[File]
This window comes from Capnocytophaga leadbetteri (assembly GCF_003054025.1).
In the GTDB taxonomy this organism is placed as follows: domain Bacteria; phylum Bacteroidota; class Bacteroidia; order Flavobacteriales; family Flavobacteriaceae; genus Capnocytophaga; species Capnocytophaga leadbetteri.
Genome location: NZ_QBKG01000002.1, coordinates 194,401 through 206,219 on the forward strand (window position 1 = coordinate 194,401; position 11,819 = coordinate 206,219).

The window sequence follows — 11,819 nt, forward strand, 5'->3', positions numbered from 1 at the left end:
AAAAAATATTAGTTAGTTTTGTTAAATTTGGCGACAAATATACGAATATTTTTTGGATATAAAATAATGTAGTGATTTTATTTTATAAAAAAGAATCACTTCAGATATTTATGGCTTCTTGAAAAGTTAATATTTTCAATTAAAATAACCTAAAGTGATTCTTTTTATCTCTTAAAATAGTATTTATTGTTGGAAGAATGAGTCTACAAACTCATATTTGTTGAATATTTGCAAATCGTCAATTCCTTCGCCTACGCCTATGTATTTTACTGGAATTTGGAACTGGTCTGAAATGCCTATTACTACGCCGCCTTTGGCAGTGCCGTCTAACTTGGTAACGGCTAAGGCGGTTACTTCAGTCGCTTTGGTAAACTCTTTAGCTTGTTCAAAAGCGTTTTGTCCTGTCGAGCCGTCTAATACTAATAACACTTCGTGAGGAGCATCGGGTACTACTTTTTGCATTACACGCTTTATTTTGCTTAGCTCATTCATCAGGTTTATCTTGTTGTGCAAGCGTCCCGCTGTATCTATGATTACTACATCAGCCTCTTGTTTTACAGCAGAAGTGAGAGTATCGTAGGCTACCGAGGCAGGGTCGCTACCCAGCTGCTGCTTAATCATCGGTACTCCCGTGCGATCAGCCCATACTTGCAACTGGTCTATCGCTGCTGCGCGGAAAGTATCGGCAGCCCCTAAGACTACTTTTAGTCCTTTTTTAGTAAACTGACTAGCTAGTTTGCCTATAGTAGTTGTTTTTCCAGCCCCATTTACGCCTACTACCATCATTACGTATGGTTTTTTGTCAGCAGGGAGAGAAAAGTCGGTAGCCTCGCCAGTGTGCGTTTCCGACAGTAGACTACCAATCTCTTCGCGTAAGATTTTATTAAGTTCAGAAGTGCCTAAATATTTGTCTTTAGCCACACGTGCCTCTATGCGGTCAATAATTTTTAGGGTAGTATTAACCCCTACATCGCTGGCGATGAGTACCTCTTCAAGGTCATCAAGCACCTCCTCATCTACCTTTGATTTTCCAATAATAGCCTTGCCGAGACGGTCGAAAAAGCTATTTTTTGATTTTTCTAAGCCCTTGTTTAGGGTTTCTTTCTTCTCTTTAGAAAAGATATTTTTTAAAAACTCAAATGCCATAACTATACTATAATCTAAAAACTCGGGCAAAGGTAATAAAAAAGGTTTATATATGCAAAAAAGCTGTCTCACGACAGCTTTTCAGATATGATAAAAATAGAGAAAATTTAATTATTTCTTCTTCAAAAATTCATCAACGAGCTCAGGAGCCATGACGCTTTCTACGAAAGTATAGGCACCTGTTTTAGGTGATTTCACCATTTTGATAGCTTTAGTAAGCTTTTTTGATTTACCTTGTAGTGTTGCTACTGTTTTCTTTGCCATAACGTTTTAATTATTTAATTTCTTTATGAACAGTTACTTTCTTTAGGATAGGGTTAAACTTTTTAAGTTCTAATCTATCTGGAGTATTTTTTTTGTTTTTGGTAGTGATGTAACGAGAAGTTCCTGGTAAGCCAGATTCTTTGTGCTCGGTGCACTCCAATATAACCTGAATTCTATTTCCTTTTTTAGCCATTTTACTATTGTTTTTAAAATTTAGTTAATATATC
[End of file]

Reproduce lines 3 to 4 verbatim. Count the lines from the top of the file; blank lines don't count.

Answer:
Genome location: NZ_QBKG01000002.1, coordinates 194,401 through 206,219 on the forward strand (window position 1 = coordinate 194,401; position 11,819 = coordinate 206,219).

The window sequence follows — 11,819 nt, forward strand, 5'->3', positions numbered from 1 at the left end: